excerpt – The Reader’s Book of Mormon
A note about The Reader’s Book of Mormon
There are many ways to read scripture. At times we search the sacred narratives for doctrinal understanding or theological insights. Other times we might be interested in historical, cultural, and linguistic issues. Another, more common, approach is to see ourselves in the narrative stories and interpret them based on our own personal journeys and intellectual and spiritual background—to draw lessons for our own lives. With this in mind, literature and Mormon Studies scholars Robert A. Rees (UCLA) and the late Eugene England (BYU) asked prominent LDS writers to offer their own personal views on the Book of Mormon, followed by the scriptural text itself. Their insights should enhance the enjoyment and understanding of all readers. The text reprinted in this series comes from the first edition (1830) and retains its nineteenth-century usage; although a few glaring typesetting flaws have been corrected, no attempt has been made to regularize grammar and spelling. This should make reading the Book of Mormon a new adventure, hopefully full of possibilities for deeper insights into the layers of meanings and messages contained therein.
Introduction to The Reader’s Book of Mormon
Robert A. Rees
Eugene England conceived of this collection of essays several years before the illness that ended in his premature death in 2001. Originally, he wanted it patterned after the Pocket Canon edition of the Bible in which individual books or groups of books of the Old and New Testaments were introduced and commented on by, as he wrote to the contributors on June 1, 2000, “good writers like Peter Ackroyd and P. D. James.” His instruction to those chosen to write the introductory essays was “to focus on the literary and religious qualities … rather than matters like historicity or technical theology and doctrine.” He added, “I expect your introductions will be personal, compelling, even moving, thoughtprovoking but not argumentative (‘critical’ in the best sense).” In order to make the reading of the text fresh for readers, Gene proposed that the contributors use the original 1830 text as the basis for their commentary. In a letter to contributors dated October 30, 2000, he said, “I’ve been rereading the Book of Mormon in the original edition over the summer, and it has been enlightening and very moving.”
When it became clear to Gene that the progression of his illness was not going to allow him to see the project to completion, he asked me to take it over. I have done so respectful of Gene’s vision of the project and with an eye attuned to what I imagine were his editorial sensitivities. Nevertheless, I take full responsibility for final editorial decisions and revisions, some of which may be different from what Gene would have made had he lived to complete the project. He was able to do an initial edit of all of the essays except those by Bert Wilson, who was on a mission in Finland and had not completed his essay by the time of Gene’s passing, and Susan Howe, who was chosen to write on 1 Nephi-2 Nephi 4 when Louise Plummer withdrew from the project.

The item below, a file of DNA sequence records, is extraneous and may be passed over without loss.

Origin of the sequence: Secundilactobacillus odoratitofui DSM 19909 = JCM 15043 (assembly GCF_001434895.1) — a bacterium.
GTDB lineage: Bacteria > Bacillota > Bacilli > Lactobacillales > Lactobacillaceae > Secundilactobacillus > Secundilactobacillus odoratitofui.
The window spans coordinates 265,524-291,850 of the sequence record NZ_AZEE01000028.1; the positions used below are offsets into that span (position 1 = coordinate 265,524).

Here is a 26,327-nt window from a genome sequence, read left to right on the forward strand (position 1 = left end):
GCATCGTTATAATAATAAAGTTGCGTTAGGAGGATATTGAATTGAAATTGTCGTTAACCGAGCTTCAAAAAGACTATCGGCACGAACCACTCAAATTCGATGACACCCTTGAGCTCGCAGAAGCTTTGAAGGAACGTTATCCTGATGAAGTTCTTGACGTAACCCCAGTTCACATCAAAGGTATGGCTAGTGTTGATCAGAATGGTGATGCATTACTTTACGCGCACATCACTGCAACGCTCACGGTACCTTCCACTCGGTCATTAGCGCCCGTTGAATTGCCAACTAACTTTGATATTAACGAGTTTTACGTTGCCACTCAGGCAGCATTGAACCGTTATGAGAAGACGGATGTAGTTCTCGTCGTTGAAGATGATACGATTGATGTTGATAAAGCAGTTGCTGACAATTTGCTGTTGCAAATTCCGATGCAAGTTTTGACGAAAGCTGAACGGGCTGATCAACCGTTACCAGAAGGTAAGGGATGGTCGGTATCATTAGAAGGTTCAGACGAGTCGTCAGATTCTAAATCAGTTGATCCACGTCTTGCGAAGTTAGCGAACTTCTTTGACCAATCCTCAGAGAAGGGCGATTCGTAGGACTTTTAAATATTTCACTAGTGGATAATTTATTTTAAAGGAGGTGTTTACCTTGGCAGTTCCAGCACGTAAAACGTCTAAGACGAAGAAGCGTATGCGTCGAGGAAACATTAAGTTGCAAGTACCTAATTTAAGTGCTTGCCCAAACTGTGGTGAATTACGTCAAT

Gene loved the Book of Mormon. It was to him concrete evidence of the reality of the Restoration as well as a specific example of the fact that God reveals himself in ways that challenge our hearts, minds, and spirits. It was with his open heart, keen mind, and alert spirit that Gene approached this New World scripture. As with all things that engaged him, Gene encountered the Book of Mormon with intellectual curiosity, spiritual passion, and complete integrity. Over the years we had many discussions about the book—its origins, its theology, its beauty, and its perplexity. Like me, Gene was challenged by issues raised by new critical perspectives that questioned the book’s authenticity and raised issues about its ancient origins. He entertained these challenges thoughtfully and yet remained convinced that the record of Lehi’s people was both historically true and theologically profound.
In a letter to Claudia Bushman in the folder on this project which he turned over to me, Gene wrote, “I think I understand the book better and am more convinced of two paradoxical things, that it is based on genuine ancient peoples and manuscripts and that there is a lot of Joseph Smith in it, and one marvelous thing, that it is a remarkably important and helpful book spiritually.”
It was that “one marvelous thing” that bound his heart to the Book of Mormon. He was drawn to many of the Book of Mormon’s most refreshing and revolutionary teachings, especially those like King Benjamin’s address which call us to fundamental Christian service. At the time of his illness, Gene was planning to write an essay on what he called “the Spirit of Amos,” after the Old Testament prophet who condemned those who “swallow up the needy,” who “buy the poor for silver and the needy for a pair of shoes” (Amos 8:4, 6). King Benjamin’s address in the Book of Mormon was an inspiration to all of Gene’s writing, as well as to his living, as were many other salient passages in the Book of Mormon.
In commenting on the contributors’ essays, Gene wrote that he was pleased to find them “all quite different from each other” but each one “well done” and useful” and that, taken together, he found them to be “interesting in their variety.” As his comment suggests, the essays are highly individualistic, which is the real strength of the collection. Hopefully they are also, asGene anticipated they would be, “useful” and “interesting.” In a real sense, any reading of a text is personal since readers bring to their engagement with the narrative their own unique cultural background, intellectual gifts, spiritual sensitivities, and experiences in understanding the language, images, styles, and symbols. In fact, Gene chose the contributors based on his knowledge of each writer’s sensitivities. He knew Doug Thayer’s life-long interest in military history would be useful in considering the battles, military conflicts, and wars in Alma and Helaman. He chose his boyhood friend, Bert Wilson, for the text Gene considered the most important because, I suspect, he trusted Wilson’s understanding of King Benjamin’s sermon on serving the poor. It had been a subject of conversation between them and part of their own lived religion for decades. Knowing how much of my own church service has been devoted to missionary endeavors, Gene asked me to write about the preaching of Alma, the sons of Mosiah, and other missionaries.